Response from David Wills, educational consultant, www.ielts-teaching.com.
Since the COVID-19 outbreak first garnered attention in January 2020, the world has undergone immense changes, with an increasing reliance upon software such as Skype and Zoom affecting many industries. Education is one of those fields, and many are asking – quite understandably – whether this will become the new normal, or whether it is just a quaint fad.
All around the world, students of all ages are being forced to take to the digital classroom as their schools are temporarily closed to prevent the further spread of the disease. It has become suddenly apparent that it is possible to have a single teacher in a remote location teaching students scattered across vast geographical areas. This raises of the question of whether – once the COVID-19 crisis finally ends – there is any need to go back to traditional modes of education or communication.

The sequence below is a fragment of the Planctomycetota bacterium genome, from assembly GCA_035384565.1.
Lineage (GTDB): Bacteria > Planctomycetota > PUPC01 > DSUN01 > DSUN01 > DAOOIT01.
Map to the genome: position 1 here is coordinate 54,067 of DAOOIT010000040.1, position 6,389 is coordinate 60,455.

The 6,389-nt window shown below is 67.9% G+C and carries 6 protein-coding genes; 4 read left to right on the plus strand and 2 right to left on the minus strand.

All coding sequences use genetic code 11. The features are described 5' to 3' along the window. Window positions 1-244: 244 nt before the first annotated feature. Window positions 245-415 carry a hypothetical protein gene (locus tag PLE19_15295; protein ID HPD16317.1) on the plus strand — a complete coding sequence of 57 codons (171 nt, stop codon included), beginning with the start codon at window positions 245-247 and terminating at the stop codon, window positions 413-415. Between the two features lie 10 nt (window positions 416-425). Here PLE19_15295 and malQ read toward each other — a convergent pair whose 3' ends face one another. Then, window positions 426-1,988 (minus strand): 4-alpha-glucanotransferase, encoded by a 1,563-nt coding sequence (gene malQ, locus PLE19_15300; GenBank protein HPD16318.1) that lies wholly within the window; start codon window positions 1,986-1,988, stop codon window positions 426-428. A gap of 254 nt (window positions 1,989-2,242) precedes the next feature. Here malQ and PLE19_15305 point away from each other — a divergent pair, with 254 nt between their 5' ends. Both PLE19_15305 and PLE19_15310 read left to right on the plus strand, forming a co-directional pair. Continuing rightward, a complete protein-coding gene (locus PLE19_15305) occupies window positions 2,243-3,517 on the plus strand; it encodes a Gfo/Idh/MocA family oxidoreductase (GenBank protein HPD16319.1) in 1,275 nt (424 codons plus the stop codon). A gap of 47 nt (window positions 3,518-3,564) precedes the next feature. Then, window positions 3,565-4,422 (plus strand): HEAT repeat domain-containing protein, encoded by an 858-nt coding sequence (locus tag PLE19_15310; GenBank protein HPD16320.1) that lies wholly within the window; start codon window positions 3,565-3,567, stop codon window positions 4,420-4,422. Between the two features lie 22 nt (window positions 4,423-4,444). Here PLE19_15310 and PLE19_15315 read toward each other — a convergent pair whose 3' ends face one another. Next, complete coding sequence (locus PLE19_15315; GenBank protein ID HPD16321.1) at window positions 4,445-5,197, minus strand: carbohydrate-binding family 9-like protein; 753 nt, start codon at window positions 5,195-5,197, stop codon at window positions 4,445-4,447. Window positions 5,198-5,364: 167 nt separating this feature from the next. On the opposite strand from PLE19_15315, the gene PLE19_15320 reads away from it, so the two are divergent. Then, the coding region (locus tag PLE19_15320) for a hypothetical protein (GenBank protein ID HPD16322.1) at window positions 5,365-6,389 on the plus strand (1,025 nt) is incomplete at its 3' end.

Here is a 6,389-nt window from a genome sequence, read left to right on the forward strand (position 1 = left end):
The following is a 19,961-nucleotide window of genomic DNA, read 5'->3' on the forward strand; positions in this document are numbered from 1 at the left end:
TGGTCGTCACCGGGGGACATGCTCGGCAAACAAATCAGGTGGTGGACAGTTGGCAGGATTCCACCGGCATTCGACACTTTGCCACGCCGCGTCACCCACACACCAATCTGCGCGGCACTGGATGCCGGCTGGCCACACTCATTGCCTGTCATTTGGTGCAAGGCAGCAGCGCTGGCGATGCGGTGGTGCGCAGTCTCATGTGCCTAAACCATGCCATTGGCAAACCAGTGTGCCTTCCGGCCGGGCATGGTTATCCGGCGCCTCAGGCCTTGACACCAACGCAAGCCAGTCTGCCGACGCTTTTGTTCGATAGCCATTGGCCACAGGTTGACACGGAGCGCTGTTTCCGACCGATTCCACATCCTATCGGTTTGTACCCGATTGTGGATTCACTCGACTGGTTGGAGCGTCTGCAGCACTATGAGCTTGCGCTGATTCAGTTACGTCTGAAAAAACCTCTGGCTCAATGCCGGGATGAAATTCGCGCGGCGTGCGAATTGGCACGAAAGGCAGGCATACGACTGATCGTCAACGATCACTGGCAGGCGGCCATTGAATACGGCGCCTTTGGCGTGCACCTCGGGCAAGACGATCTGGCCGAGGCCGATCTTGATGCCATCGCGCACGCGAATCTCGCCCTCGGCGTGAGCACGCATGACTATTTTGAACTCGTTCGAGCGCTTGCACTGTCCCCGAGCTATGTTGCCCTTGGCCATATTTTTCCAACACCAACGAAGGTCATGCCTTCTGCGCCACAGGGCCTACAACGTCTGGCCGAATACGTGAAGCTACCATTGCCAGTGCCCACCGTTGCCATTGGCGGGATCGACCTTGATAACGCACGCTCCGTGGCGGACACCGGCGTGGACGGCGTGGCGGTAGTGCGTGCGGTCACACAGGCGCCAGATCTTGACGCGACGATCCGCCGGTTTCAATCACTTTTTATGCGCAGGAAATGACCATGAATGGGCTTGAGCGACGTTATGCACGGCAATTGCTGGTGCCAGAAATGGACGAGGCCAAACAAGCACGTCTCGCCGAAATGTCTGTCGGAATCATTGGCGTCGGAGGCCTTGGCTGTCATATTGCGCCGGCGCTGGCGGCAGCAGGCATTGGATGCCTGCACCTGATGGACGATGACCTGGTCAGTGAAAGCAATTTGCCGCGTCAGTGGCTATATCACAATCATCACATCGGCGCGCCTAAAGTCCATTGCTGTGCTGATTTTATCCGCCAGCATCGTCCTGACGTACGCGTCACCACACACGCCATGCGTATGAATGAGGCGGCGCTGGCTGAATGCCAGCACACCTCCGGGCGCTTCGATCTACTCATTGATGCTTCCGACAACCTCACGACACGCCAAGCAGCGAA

Certainly, it is understandable that many might now think this. COVID-19 has forced us to reconsider many aspects of our lives and rely increasingly upon the internet and other modern technologies. We are left to wonder what will happen when this is all over – will things go back to normal, or will we be forever shaped by this pandemic?
As millions of students around the world begin learning online, people are asking whether this will become the standard way of learning. It is a reasonable assumption. After all, the cost and convenience of learning via Skype or Zoom is a massive boost over more old-fashioned approaches. But don’t go thinking that in-class learning has gone the way of the dinosaur just yet. We are a long way from being ready for that sort of huge societal shift.
Even if it were possible to conduct all classes via the internet, one still wonders whether it would actually be desirable. Say every high school and university on Earth was able to immediately convert their curricula to be taught entirely online … Would parents, students, or teachers find this to be at all beneficial? From a cost standpoint, yes, but from every other standpoint, no.